On June 9, 2015, the Office of Inspector General (OIG) of the U.S. Department of Health and Human Services (HHS) released a fraud alert entitled, “Physician Compensation Arrangements May Result in Significant Liability.” This alert warns physicians of potential individual liability (in addition to healthcare entity liability) if their medical directorship agreements do not reflect fair market value (FMV) remuneration for bona fide services provided.1 The alert emphasized the penalties from the federal Anti-Kickback Statute or Civil Monetary Penalties law under which physicians may be liable if they do not perform the actual duties listed in their medical directorship agreements.2
The motivation for the OIG’s issuance of the guidance seems to stem from its settlements throughout 2013 and 2014 with 12 physicians who entered into questionable medical directorships and office staff payment arrangements with Fairmont Diagnostic Center and Open MRI, Inc., in Pasadena, Texas, for individual sums ranging from $50,000 to $195,016.3 The specialties of the 12 physicians involved include: family practice (four physicians), orthopedic surgery (two physicians); urology (two physicians); orthopedics; primary care and internal care; gastroenterology; and, occupational health.4 In the fraud alert, the OIG
The payments with the 12 physicians took into account the volume or value of referrals;
The payments did not reflect fair market value for services to be performed;
The physicians did not provide the services called for under the agreements; and,
Some of the 12 physicians entered into arrangements wherein an affiliated healthcare entity paid the salaries of the physicians’ front office staff, which relieved the physicians of a financial burden they would have otherwise incurred.5
Beyond the medical directorships, the OIG asserted that the relief of the physicians’ financial burden for rendering payment to front office staff was an improper remuneration to the physicians.6 Emphasizing the OIG’s pressure to hold physicians accountable for their role in fraudulent arrangements, the lawsuit alleged that the physicians were integral to the remuneration scheme, and, therefore, were subject to liability under the Civil Monetary Penalties law.7 The radiologist who founded and owned Fairmont Diagnostic Center and Open MRI, Inc., at the time of the alleged fraud also settled for $650,000 with the OIG in 2012 for his and the company’s role in allegedly arranging and entering into the medical directorships with the physicians.8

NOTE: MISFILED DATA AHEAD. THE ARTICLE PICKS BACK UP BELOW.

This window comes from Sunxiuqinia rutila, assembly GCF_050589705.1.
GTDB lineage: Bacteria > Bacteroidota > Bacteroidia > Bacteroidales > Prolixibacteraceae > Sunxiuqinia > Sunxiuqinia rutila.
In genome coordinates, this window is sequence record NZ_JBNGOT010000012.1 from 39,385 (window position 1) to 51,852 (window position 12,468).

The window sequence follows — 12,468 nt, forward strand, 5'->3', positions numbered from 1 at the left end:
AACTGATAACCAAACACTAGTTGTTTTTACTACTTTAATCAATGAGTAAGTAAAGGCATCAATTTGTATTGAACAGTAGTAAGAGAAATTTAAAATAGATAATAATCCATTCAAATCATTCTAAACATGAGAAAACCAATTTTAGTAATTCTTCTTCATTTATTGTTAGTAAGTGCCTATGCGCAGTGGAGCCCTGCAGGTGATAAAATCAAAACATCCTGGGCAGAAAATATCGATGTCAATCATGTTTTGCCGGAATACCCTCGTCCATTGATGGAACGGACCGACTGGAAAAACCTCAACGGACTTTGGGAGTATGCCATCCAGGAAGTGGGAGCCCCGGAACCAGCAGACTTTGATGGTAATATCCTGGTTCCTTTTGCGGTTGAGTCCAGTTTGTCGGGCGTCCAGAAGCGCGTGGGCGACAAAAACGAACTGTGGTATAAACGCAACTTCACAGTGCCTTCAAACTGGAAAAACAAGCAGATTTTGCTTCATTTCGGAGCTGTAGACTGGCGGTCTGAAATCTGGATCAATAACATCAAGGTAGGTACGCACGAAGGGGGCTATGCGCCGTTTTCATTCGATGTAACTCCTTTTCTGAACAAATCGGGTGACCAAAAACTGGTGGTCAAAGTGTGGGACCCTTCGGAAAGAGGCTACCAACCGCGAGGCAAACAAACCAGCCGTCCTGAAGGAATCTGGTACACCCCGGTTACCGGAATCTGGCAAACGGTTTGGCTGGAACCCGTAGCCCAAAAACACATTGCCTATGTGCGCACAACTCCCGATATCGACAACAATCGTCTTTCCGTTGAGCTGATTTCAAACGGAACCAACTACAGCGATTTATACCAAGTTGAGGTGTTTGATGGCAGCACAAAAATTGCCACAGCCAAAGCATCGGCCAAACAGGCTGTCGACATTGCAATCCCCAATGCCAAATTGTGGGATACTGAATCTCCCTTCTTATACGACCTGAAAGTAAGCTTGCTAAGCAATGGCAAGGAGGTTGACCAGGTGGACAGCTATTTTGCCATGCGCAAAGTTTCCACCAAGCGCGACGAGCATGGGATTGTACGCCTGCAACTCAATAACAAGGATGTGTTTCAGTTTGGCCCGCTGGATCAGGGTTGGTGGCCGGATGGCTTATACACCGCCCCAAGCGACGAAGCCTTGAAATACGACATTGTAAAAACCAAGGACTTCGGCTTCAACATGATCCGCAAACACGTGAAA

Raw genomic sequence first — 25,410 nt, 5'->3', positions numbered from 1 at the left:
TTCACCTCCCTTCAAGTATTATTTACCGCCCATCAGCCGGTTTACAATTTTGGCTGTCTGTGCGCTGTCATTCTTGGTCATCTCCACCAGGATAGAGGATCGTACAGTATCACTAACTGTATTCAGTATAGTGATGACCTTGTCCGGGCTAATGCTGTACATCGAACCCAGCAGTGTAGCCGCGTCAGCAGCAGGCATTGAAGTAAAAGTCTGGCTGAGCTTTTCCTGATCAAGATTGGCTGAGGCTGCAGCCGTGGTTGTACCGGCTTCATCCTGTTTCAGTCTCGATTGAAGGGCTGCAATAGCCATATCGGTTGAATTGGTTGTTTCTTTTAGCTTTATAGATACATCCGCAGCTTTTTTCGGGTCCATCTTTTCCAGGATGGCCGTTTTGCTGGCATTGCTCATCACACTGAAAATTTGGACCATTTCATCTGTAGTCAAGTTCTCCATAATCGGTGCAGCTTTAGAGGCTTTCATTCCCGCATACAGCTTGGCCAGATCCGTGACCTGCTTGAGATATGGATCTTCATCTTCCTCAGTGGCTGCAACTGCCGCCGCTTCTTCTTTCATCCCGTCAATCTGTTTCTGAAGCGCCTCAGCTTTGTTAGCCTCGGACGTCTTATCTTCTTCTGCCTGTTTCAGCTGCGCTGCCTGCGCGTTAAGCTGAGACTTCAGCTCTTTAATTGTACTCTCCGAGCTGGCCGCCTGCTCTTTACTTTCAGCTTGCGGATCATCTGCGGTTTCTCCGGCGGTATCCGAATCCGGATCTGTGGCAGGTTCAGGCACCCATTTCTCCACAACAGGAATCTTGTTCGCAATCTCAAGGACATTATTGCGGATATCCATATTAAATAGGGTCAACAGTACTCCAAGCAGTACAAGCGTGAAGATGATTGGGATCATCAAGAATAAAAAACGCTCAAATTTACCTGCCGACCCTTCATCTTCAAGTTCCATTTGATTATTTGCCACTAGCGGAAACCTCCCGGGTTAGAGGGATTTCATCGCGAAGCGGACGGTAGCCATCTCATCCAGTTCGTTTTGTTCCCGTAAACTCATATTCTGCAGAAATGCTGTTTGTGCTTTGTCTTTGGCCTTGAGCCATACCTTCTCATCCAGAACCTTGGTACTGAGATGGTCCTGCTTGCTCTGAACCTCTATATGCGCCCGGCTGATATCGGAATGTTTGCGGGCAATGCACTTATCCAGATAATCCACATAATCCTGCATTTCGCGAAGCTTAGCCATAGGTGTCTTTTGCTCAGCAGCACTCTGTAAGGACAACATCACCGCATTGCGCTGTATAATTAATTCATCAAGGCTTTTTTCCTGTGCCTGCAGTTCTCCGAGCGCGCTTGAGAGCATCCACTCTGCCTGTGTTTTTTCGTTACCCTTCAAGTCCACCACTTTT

Although these settlements may represent the OIG’s most significant pursuit of physicians in recent history, it is not the first time the OIG has pursued individual physicians for their role in healthcare fraud schemes. Following an investigation by the OIG, in 2014, the U.S. Department of Justice (DOJ) settled alleged fraud and abuse violations for $380,000 with two cardiologists who allegedly entered into sham management agreements that were not commercially reasonable in exchange for their referral of patients seeking cardiology and other healthcare services.9 The hospital that executed the agreements with the physicians settled with the U.S. Department of Justice (DOJ) for $15.6 million for its part in the alleged sham management agreements and for allegedly billing unnecessary and excessive cardiology procedures that were performed by those and other physicians.10